Tax refund identity theft is growing exponentially and there’s only one way to protect yourself.
This nasty problem has grown fivefold over the last year, according to figures presented during a recent hearing in the U.S. House. Unfortunately, the IRS is clueless about how to put procedures in place to stem the tide.
First, though, let’s back up to get an idea about how this happens: Very early in tax season, a criminal files a tax return claiming a big refund as if they’re you. They get the money and then vanish. Unaware of what’s transpired, you later go to file and your legitimate return is rejected because you supposedly already filed.
It can take the IRS from months to years to figure out that a crime has been committed and make you whole, according to testimony during the House hearing.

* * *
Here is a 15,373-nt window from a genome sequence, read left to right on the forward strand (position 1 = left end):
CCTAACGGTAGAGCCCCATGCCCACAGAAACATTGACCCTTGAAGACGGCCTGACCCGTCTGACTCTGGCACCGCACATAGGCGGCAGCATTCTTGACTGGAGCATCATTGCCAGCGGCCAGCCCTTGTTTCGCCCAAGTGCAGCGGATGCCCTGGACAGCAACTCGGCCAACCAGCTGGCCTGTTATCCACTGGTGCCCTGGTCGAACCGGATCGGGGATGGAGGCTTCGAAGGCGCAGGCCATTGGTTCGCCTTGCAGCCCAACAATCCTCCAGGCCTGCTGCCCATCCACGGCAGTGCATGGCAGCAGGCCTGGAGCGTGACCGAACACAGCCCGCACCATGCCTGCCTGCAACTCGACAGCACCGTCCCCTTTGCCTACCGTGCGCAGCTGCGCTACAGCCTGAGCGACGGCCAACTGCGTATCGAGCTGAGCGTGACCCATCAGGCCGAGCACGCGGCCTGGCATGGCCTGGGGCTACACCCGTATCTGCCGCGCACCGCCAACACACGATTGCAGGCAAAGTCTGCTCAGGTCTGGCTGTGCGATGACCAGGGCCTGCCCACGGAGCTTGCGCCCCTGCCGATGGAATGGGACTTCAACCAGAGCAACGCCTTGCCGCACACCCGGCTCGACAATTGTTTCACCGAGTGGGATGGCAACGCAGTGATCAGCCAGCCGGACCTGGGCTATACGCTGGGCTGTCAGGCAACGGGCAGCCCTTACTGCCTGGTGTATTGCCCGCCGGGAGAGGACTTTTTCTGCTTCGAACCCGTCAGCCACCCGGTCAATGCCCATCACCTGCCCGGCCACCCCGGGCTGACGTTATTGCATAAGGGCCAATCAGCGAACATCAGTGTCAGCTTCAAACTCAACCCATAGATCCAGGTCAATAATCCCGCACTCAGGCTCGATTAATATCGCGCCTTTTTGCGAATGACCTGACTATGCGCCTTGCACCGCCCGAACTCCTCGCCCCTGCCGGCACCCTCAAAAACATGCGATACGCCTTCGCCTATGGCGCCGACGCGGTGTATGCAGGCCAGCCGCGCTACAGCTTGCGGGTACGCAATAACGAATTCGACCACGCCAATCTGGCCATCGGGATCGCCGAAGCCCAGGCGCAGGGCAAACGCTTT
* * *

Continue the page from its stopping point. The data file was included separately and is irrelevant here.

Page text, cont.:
The reality is the IRS has no working answer in place. But I have a solution to offer you: Just reduce your withholding with your employer.
For example, if you get paid bi-weekly and typically get a refund of $1,000 each year, then you’re being over-withheld by about $40 per pay period. Talk to human resources or a payroll specialist at work to make the change and reduce your withholding by $40 per pay period.
The only real harm to your wallet occurs when you can’t get the money that you overpaid into the system. So if you don’t overpay in the first place, you make things easier for yourself. The goal is that you should hit tax time owing only a small amount or getting back a tiny amount.
Meanwhile, the IRS commissioner publicly apologized for the behavior of certain cruel employees in a separate hearing. After people fell prey to tax refund identity theft, some of them had to deal with hostile IRS employees treating them as if they were liars or worse.
Now, I know several people who work for the IRS, and they are fine, decent people doing a difficult job. But there’s no excuse for misbehavior. So I appreciate the apology from the IRS commissioner.
As for you, you need to do the preventative work I recommend yourself since the IRS has failed to do anything so far to stop tax refund identity theft.